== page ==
This article originally appeared on VICE Netherlands
Getting to spend every day surrounded by penguins, giraffes and pandas is, understandably, a dream for many people – but it's a reality for Christiaan Luttenberg. For 25 years, he's been taking care of animals at the Burgers' Zoo in Arnhem, the Netherlands. The park attracts more than a million visitors each year, and as head zookeeper Christiaan is in charge of making sure that all the animals are looked after – not least his beloved aardvarks. I spoke to Christiaan to find out whether being a zookeeper is really a dream job, which visitors he hates the most and what he thinks about animals being locked up.
VICE: Is being a zookeeper really a dream job?
Christiaan: To be honest, I initially didn't want to be a zookeeper. I just never found elephants and lions to be as interesting as everyone else thinks they are – I actually think they're all a bit boring. At first I wanted to be an animal breeder at a petting zoo, but, unfortunately, that didn't work out because I didn't have enough experience. So, as the jobs are similar – someone who cares for animals and their surroundings – I eventually decided to become a zookeeper.
Do you have to love animals to be a zookeeper?
Oh no, not all zookeepers like animals. Why would you work in a zoo if you did? If you really loved animals you wouldn't want to see them locked up.
What's your favourite animal?
I don't really have a favourite, but I'm really fascinated by aardvarks. They are nocturnal, clumsy, unwieldy, stubborn animals that don't really give a fuck about anything. Some animals are grateful after you feed them, but an aardvark will just shove right past you before taking a 20-hour nap. Here's a fun fact: it’s really hard to figure out the sex of an aardvark. It's only when they are in deep sleep that you can check, by pressing on their genital area to push their genitals out.
What's the most disgusting thing about being a zookeper?
What I find really gross is having to clean out a drain that's full of slugs. You end up constantly squeezing the slugs while you're cleaning, which is just the most disgusting feeling. I once had a slug stuck in my boot that left a thick layer of slime on my sock that was impossible to wash off.
Do you think the animals like you?
I honestly don't think so. But either way, we consciously keep our distance – we don't try to bond with them. When they see us, they just know it's time to eat. The aardvarks sometimes push us aside just to get to their meal.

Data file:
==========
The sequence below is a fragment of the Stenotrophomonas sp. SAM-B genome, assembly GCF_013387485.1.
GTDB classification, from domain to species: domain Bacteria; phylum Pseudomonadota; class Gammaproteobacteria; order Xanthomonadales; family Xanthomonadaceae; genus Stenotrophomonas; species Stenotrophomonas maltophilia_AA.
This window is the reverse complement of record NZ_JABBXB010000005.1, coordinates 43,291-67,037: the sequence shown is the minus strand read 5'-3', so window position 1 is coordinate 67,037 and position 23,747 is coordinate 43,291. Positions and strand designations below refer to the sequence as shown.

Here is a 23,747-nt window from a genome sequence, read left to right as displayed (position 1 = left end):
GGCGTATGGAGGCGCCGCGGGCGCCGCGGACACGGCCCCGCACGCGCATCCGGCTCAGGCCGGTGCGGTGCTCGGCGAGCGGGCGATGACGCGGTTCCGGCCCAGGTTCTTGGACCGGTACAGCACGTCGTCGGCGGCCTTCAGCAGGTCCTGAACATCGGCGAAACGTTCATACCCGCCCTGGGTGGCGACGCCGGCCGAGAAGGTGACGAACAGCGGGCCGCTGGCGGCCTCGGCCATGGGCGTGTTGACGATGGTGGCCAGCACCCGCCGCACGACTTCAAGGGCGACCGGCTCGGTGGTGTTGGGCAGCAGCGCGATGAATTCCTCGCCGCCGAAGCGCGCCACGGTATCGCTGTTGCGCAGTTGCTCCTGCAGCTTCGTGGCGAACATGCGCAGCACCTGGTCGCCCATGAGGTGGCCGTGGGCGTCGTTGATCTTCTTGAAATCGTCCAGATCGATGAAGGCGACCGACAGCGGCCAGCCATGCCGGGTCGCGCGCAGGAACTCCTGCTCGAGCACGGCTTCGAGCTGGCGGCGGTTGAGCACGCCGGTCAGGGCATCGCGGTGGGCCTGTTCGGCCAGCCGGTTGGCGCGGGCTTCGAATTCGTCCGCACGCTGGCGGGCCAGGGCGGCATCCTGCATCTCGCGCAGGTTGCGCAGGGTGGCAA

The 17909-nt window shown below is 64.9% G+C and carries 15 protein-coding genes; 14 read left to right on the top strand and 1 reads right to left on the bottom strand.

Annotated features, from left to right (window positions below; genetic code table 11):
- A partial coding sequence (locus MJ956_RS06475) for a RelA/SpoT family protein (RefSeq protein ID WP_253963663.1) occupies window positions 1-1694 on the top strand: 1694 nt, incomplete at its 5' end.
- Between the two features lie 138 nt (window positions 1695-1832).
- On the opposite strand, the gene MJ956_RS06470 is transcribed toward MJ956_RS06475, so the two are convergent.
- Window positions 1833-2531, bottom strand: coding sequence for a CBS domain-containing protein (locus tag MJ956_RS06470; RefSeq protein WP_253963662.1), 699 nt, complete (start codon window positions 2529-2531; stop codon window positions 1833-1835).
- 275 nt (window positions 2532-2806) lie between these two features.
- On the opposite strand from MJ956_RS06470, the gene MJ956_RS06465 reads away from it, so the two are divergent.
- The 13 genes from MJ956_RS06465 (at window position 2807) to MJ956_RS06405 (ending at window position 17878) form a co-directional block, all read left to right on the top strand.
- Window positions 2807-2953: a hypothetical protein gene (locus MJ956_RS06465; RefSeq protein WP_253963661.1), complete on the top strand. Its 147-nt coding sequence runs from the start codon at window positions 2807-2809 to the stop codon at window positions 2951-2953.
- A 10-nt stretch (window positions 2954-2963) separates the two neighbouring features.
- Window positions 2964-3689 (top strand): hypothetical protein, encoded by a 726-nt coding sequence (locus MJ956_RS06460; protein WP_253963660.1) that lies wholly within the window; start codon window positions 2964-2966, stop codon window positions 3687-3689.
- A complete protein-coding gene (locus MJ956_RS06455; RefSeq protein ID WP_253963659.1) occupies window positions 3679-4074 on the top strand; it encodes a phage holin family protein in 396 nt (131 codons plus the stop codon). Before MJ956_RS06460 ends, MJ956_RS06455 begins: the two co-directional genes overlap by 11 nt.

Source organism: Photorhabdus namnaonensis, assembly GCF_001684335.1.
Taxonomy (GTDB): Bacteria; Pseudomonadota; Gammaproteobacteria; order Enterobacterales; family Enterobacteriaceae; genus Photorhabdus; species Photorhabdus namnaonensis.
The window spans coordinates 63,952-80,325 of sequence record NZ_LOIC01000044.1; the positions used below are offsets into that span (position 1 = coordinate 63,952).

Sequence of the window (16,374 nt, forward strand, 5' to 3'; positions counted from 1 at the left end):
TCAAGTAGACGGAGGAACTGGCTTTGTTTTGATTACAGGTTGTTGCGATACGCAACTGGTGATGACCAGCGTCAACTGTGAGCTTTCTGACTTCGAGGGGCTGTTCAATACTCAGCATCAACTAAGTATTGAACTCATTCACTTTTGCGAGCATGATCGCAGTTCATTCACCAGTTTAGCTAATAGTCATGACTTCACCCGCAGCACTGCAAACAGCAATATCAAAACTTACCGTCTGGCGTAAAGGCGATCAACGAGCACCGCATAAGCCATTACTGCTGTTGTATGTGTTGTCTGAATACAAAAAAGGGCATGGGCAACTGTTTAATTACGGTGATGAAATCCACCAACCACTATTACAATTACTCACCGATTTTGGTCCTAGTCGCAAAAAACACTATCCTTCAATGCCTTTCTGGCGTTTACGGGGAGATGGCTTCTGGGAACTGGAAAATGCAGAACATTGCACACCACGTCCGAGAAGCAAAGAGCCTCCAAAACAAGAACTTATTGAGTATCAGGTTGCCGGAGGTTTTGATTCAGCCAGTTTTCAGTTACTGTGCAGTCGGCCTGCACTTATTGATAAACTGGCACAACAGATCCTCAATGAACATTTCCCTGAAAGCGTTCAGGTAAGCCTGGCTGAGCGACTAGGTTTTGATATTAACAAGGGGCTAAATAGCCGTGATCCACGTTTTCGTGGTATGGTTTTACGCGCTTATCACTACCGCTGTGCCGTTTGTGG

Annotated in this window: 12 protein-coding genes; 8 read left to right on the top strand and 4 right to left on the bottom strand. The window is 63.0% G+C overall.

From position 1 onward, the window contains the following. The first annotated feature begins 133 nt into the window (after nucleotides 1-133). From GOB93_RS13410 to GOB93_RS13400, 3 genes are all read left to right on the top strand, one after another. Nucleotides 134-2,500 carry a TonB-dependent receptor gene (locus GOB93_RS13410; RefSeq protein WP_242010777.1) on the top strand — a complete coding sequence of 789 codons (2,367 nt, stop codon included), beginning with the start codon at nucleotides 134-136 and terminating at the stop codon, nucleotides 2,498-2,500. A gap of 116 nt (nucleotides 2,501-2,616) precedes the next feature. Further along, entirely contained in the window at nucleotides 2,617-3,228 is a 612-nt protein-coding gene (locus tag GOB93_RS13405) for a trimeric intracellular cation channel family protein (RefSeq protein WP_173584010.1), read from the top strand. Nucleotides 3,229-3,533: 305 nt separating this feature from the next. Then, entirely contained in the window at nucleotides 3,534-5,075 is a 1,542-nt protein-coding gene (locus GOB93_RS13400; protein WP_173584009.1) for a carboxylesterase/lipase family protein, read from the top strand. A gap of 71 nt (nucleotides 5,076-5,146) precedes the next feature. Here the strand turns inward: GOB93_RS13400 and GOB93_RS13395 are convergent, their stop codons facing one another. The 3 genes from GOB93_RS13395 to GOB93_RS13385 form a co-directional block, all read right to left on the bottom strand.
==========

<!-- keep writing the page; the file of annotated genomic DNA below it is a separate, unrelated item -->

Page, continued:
Should we pity zoo animals?
Well, any animal not in the wild is living in a space that's too small for them. But that doesn't mean they're necessarily worse off than they would have been out in nature. We do try really hard here to recreate their natural habitat the best we can. We've even built an area we call "The Bush", which is a big open space with a tropical climate that is fun for the visitors and staff, but also for the animals. Not only does it "rain" inside the enclosure, we've planted fruit trees so the animals can go and find their own food. The whole thing has this vibe of a sub-tropical paradise.
What smell will you never get used to?
The smell of elephant shit. Even if I only spend a minute inside the elephant enclosure, my family can smell it on me when I get home.
What sort of visitors do you hate the most?
The ignorant kind. Companies often organise trips for their employees, and it's often on me to give them a tour. The annoying thing is that they never seem to be properly dressed for walking around this sort of environment for hours. On top of that, they hardly look at the animals. To them, the zoo is nothing more than a backdrop – some scenery to walk through as they chat to each other. Also, it's remarkable just how many of our visitors are not afraid of the animals. Many people think the animals are tame, but, of course, they're not. Our creatures are wild animals, so they're dangerous.
Where do zoos get their animals from?
Usually the animals are offered on a website that is a bit like an eBay for zoos. Zookeepers stay in close contact with each other, so everyone knows pretty quickly when a new animal becomes available. And obviously animals reproduce, so sometimes we become overpopulated with a specific species. Recently, we had a bird that wouldn't stop having babies. At one point, they were knocking out a few hundred babies a year, which started to damage our plant collection. We eventually had to transfer quite a few of them to other zoos. The interesting thing is that, a while ago, it was really hard to get hold of that specific type of bird – we only started here with five or six. But now we've been able to supply them to loads of zoos.
Do animals often escape from the zoo?
Yeah, especially the chimpanzees. They have electric fences around their enclosure, but sometimes when there's a power cut or a large branch breaks and they suddenly have a path up one of the trees, they can sneak out. But we normally spot them really quickly. And when they spot one of our coloured vests, they immediately think we're bringing them food, so they head back to their area.
This article originally appeared on VICE NL.